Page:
Green building case studies
The Green Building program has developed brief case studies of new and renovated buildings in Minnesota to demonstrate real-world applications of sustainable building principles and strategies.
This new report summarizes the proceedings from a workshop held in Saint Paul in May 2014, introducing the roles that population health data and Health Impact Assessments (HIAs) can play in the real estate development process. The workshop compared the demographic, socioeconomic, behavioral, and environmental health risk factors associated with three neighborhoods along the new Central Corridor light rail line in Saint Paul. The design recommendations in the report draw heavily from green building practices — many of which offer potential health benefits — to demonstrate the value of matching design strategies with the health needs of a specific location. For more information about Adele Houghton (presenter) and use of health data to inform green design: http://biositu.com/publications2#corridor
Minnesota case studies
These links provide examples of the many buildings in Minnesota designed and constructed using green building guidelines, standards, rating systems and/or certification programs.
Commercial, institutional, multi-family and single family residential
- Minnesota case studies (U.S. Green Building Council) The Minnesota chapter of USGBC has a nice ongoing series of fact sheets about buildings in Minnesota that have received LEED certification, including new construction, existing buildings operations & maintenance, commercial interiors, schools, or homes rating systems.
- Passive House Alliance Minnesota projects Details on a sampling of Passive House projects built in Minnesota and the surrounding region.
- Energy Innovation Corridor showcase Read case studies about LEED projects along the 11-mile corridor from downtown Minneapolis to downtown Saint Paul.
- B3 Case Studies Database Design and performance information on projects using the B3 Guidelines and the SB 2030 Energy Standard. Each project case study includes a Scorecard with several performance metrics including energy, carbon, water, stormwater, and waste. The case study also includes an SB 2030 Label indicating the projects Energy Use Intensity (EUI) during design and actual performance.
- Minnesota GreenStar Project Portfolio This Minnesota-designed green certification program with third-party verification takes a whole-building approach by applying the five key concepts of green building programs (energy efficiency, resource efficiency and durability, indoor environmental quality, water conservation, and site and community) to the eight components of the traditional building process (outdoor and site, building envelope and systems, mechanicals, electrical and lighting, plumbing systems and fixtures, finish materials and coatings, waste management) using the Minnesota GreenStar Checklist and Manual.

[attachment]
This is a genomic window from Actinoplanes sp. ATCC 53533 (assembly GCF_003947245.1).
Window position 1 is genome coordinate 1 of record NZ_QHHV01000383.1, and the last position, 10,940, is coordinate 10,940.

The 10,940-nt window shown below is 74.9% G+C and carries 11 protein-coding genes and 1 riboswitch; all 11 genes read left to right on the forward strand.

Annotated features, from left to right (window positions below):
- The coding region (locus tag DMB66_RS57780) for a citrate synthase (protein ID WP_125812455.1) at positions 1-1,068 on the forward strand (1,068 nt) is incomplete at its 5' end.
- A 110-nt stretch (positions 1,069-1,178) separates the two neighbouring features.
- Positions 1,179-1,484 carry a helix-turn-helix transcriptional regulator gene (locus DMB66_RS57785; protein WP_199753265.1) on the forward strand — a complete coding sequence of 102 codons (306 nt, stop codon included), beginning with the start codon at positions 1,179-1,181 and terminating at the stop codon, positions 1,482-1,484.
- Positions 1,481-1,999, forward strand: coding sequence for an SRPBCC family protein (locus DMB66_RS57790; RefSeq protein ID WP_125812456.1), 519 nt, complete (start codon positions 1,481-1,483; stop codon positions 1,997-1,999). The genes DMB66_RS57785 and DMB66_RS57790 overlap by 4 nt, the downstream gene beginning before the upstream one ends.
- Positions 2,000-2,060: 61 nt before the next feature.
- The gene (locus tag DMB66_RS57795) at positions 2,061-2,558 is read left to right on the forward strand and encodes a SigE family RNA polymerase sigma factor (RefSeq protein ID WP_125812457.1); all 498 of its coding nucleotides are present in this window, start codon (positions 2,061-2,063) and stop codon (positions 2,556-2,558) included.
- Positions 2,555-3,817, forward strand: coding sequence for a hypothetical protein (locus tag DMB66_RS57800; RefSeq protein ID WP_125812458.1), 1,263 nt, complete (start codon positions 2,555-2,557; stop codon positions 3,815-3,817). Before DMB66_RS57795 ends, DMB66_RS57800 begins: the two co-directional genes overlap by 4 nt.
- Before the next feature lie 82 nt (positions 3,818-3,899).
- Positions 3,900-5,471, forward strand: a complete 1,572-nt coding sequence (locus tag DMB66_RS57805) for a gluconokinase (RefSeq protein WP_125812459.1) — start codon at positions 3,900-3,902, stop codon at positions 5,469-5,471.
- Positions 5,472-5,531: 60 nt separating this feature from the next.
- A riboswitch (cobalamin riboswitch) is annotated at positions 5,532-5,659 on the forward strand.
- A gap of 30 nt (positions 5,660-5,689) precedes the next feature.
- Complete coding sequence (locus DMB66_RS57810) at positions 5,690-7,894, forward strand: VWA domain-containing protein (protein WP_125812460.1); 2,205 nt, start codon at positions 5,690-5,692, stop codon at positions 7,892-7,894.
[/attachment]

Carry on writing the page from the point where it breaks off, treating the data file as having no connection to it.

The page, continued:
- Eco-Home at Hawk Ridge (Duluth) A solar model home demonstrating energy efficiency, renewable energy and green building (Duluth, Minn.). Initially used for demonstration and educational purposes, funded by a small Environmental Assistance grant from MPCA. The design and construction methods serve as an example of how to build low-energy, high-performance homes with attention to conservation and health of people and the environment.
- Dakota County Building Design Standards The county has created long-lasting buildings that were systematically planned, designed, constructed, and now operated to create minimal impact to the environment. Adopted in 2001, these standards have been used for the design and construction of the Lebanon Hills Trailhead and Visitor Center, the Northern Service Center, and Thompson Park Center/Dakota Lodge.
- Minneapolis Sustainable Facility Case Studies Minneapolis is building municipal facilities that are sustainable and efficient. From conception to completion, the buildings featured in these case studies are meant to be environmentally friendly by incorporating practices that help reduce overall energy consumption, water use, water runoff, construction waste, and materials used.
- AIA/COTE Annual Top Ten Green Projects The American Institute of Architects Committee on the Environment believes that the best architecture integrates the natural and built environments in a way that improves and sustains quality of life. COTE selects their annual Top Ten Green Projects based on such criteria as site, ecosystem, design process, community connection, high performance, low energy use, water conservation, and materials and resources.